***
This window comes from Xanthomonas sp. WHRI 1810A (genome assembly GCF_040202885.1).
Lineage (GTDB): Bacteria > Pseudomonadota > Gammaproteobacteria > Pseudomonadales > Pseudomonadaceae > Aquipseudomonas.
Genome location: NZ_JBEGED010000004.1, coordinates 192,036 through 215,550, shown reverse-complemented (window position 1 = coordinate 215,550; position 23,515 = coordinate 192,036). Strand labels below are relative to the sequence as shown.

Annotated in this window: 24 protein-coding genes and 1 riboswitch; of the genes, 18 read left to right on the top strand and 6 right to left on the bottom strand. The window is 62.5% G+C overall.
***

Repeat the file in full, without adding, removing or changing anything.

This window comes from Xanthomonas sp. WHRI 1810A (genome assembly GCF_040202885.1).
Lineage (GTDB): Bacteria > Pseudomonadota > Gammaproteobacteria > Pseudomonadales > Pseudomonadaceae > Aquipseudomonas.
Genome location: NZ_JBEGED010000004.1, coordinates 192,036 through 215,550, shown reverse-complemented (window position 1 = coordinate 215,550; position 23,515 = coordinate 192,036). Strand labels below are relative to the sequence as shown.

Annotated in this window: 24 protein-coding genes and 1 riboswitch; of the genes, 18 read left to right on the top strand and 6 right to left on the bottom strand. The window is 62.5% G+C overall.